Shoppers’ plan has potential
Chain stores can coexist with small businesses
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Hey there, time traveller!
This article was published 23/01/2012 (3857 days ago), so information in it may no longer be current.
“So what does Winnipeg have going for it? On the surface, not much. This is a city that counts a difficult intersection as a famous landmark… The concrete pavements are strangely empty; it feels like a ghost town… Most of the shops in the downtown area could have been transported from any Canadian suburban hellhole”
Ben Groundwater, an Australian travel writer, penned this blunt description of Winnipeg in a Nov. 29 column for the Sydney Morning Herald titled, “You’re going where? Why would you?” His opinion takes a turn, however, when he is introduced to Osborne Village, the city’s “artsy, creative side,” saying, “That’s when Winnipeg started to make sense.”
It’s ironic that shortly after his article appeared, residents of Osborne Village would rise up in opposition to a development that many feel would degrade the unique neighbourhood character that Groundwater found so appealing.
Shoppers Drug Mart’s board of adjustment application to allow an expansion that would close a popular restaurant and independent video store is seen by opponents as the invasion of a ubiquitous chain retailer that would threaten the personality of one of Winnipeg’s few vibrant urban streets.
The success of Osborne Village is that it provides a range of unique destinations in a dense configuration. The small-scale shops foster a pedestrian environment by providing an ever-changing visual experience within short walking distances. Opponents believe the scale of a new building that replaces three street-level businesses with one would contradict this successful formula.
The driving force behind all active pedestrian streets, including Osborne, is the social interaction that they enable. From a conversation with a close friend to simply watching others from afar, the relative range and intensity of these encounters define the level of success that urban neighbourhoods realize.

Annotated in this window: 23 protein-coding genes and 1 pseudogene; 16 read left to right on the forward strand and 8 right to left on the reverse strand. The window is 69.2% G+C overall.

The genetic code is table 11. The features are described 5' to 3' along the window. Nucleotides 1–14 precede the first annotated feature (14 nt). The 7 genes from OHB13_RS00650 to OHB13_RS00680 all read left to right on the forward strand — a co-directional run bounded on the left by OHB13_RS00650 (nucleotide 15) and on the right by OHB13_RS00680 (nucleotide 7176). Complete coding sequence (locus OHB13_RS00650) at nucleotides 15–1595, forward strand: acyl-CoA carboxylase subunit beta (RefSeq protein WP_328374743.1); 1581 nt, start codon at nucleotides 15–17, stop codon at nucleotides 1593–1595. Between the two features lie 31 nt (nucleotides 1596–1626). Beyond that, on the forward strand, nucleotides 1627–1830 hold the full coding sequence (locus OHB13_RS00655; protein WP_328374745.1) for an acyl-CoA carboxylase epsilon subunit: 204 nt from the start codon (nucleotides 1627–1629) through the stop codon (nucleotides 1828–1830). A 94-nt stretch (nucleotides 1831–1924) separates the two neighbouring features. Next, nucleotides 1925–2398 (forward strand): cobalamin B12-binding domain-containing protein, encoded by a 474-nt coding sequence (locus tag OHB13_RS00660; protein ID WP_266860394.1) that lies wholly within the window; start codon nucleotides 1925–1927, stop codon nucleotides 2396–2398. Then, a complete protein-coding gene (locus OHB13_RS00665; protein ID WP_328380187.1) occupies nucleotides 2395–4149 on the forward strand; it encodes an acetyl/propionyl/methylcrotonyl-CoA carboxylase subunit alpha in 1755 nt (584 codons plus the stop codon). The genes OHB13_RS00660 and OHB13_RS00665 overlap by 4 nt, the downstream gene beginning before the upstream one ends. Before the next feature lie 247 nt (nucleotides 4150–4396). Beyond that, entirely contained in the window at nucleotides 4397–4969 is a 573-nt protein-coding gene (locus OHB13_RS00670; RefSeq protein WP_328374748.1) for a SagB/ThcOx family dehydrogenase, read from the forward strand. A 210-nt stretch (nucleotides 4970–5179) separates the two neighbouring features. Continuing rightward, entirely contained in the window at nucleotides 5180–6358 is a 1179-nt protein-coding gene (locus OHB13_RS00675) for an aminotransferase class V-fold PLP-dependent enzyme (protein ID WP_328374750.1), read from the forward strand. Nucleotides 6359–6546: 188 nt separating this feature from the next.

Density and diversity are the key factors that promote this social engagement on an urban scale. Commercial diversity attracts social diversity. An organic food store, a music vendor and a jeweler will attract different types of people at different times of the day. When these amenities are provided within close proximity, the opportunity for social encounters is enhanced. As people seek this interaction, the neighbourhood becomes more active, the sidewalks become busier and the businesses become more profitable.
The Osborne Village Neighbourhood Plan prescribes development guidelines that attempt to preserve the conditions that facilitate this social interaction. It promotes mixed-use development as a key strategy to enhance density and attract a diverse demographic to the street.
In response to the neighbourhood plan, Shoppers Drug Mart has proposed a design that includes a second floor above three-quarters of the addition. The zoning application outlines that it will be used for storage, staff amenities and office space. It is difficult to accept their argument that these internal functions meet the neighbourhood plan’s intent for mixed-use development, but Shoppers Drug Mart spokeswoman Tammy Smitham has recently indicated they might consider renting the second floor to an outside business such as the restaurant they are replacing.
If Shoppers Drug Mart is sincere in its desire to provide leasable space in the building, the opportunity exists to develop a scheme that is favourable to those on all sides of the debate.
By making the addition a full two storeys as the neighbourhood plan recommends, the 700 square metres would provide enough area for at least three independent retailers. Less desirable second-level space often commands lower rental rates that provide opportunity for the unique small businesses so coveted by the community.
The design currently hides the second floor behind a faux heritage facade, but if it took inspiration from other Osborne Village buildings, incorporating exterior staircases and outdoor terraces, the second level could have a significant presence on the sidewalk. Transforming the existing single-storey roof into a sun-filled patio for an upper-level restaurant, as an example, would bring a unique level of animation to the building. Enhancing the proposal with the inclusion of well-designed, leasable space having a presence on the street, would make the development far more compatible with the neighbourhood, and would even increase commercial traffic to the Shoppers Drug Mart.
The diverse retail functions of the store itself could also be reconsidered and defined with an urban presence on the building’s exterior. The post office component, for example, could be provided with an Osborne Street entrance and unique, sidewalk oriented signage that would engage pedestrians and help break down the lengthy facade.
The paradox of successful commercial streets is that diversity attracts people to the area, which in turn attracts larger businesses that buy out the less profitable ones, reducing the diversity that made the street attractive in the first place.
Great Canadian streets like Ste-Catherine or Yonge prove that chain stores can coexist with independent retailers as long as they are sympathetically integrated into the existing urban fabric.
By incorporating innovative design strategies that increase density, improve commercial diversity and enhance the opportunity for social encounter on the sidewalk, the Osborne Village proposal could be a win for Shoppers Drug Mart, a win for neighbourhood residents and a win for the urban quality of our city.
Brent Bellamy is senior design architect for Number Ten Architectural Group. Email him at